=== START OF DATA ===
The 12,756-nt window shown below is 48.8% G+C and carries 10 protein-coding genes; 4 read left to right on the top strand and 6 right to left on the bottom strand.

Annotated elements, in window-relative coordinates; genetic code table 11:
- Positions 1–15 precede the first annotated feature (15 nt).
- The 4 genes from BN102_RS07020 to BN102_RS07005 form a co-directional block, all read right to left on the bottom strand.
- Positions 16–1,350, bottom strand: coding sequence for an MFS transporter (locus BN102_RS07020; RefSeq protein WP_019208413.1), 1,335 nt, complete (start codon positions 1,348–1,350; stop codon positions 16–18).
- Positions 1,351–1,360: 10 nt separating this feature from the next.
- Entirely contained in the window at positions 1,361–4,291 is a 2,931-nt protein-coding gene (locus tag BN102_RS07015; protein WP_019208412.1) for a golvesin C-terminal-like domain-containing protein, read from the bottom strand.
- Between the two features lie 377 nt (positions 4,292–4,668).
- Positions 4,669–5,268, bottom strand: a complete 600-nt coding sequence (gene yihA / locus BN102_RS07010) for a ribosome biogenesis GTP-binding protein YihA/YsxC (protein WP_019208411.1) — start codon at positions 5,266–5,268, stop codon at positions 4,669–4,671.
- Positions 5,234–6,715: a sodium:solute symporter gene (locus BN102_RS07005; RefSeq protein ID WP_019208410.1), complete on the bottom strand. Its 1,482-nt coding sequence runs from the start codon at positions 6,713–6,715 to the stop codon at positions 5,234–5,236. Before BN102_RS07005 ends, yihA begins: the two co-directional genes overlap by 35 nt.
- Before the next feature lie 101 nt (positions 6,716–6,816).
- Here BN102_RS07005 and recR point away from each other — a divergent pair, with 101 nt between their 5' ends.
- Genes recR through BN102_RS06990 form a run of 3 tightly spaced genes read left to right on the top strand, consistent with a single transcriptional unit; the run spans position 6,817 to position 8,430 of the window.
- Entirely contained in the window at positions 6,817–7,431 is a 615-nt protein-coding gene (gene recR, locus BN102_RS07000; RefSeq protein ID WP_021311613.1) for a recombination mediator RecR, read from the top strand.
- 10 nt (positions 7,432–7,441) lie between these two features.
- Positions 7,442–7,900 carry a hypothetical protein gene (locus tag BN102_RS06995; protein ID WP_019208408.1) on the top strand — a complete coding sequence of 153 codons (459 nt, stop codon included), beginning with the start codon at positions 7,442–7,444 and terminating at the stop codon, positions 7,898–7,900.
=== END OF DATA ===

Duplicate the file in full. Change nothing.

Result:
The 12,756-nt window shown below is 48.8% G+C and carries 10 protein-coding genes; 4 read left to right on the top strand and 6 right to left on the bottom strand.

Annotated elements, in window-relative coordinates; genetic code table 11:
- Positions 1–15 precede the first annotated feature (15 nt).
- The 4 genes from BN102_RS07020 to BN102_RS07005 form a co-directional block, all read right to left on the bottom strand.
- Positions 16–1,350, bottom strand: coding sequence for an MFS transporter (locus BN102_RS07020; RefSeq protein WP_019208413.1), 1,335 nt, complete (start codon positions 1,348–1,350; stop codon positions 16–18).
- Positions 1,351–1,360: 10 nt separating this feature from the next.
- Entirely contained in the window at positions 1,361–4,291 is a 2,931-nt protein-coding gene (locus tag BN102_RS07015; protein WP_019208412.1) for a golvesin C-terminal-like domain-containing protein, read from the bottom strand.
- Between the two features lie 377 nt (positions 4,292–4,668).
- Positions 4,669–5,268, bottom strand: a complete 600-nt coding sequence (gene yihA / locus BN102_RS07010) for a ribosome biogenesis GTP-binding protein YihA/YsxC (protein WP_019208411.1) — start codon at positions 5,266–5,268, stop codon at positions 4,669–4,671.
- Positions 5,234–6,715: a sodium:solute symporter gene (locus BN102_RS07005; RefSeq protein ID WP_019208410.1), complete on the bottom strand. Its 1,482-nt coding sequence runs from the start codon at positions 6,713–6,715 to the stop codon at positions 5,234–5,236. Before BN102_RS07005 ends, yihA begins: the two co-directional genes overlap by 35 nt.
- Before the next feature lie 101 nt (positions 6,716–6,816).
- Here BN102_RS07005 and recR point away from each other — a divergent pair, with 101 nt between their 5' ends.
- Genes recR through BN102_RS06990 form a run of 3 tightly spaced genes read left to right on the top strand, consistent with a single transcriptional unit; the run spans position 6,817 to position 8,430 of the window.
- Entirely contained in the window at positions 6,817–7,431 is a 615-nt protein-coding gene (gene recR, locus BN102_RS07000; RefSeq protein ID WP_021311613.1) for a recombination mediator RecR, read from the top strand.
- 10 nt (positions 7,432–7,441) lie between these two features.
- Positions 7,442–7,900 carry a hypothetical protein gene (locus tag BN102_RS06995; protein ID WP_019208408.1) on the top strand — a complete coding sequence of 153 codons (459 nt, stop codon included), beginning with the start codon at positions 7,442–7,444 and terminating at the stop codon, positions 7,898–7,900.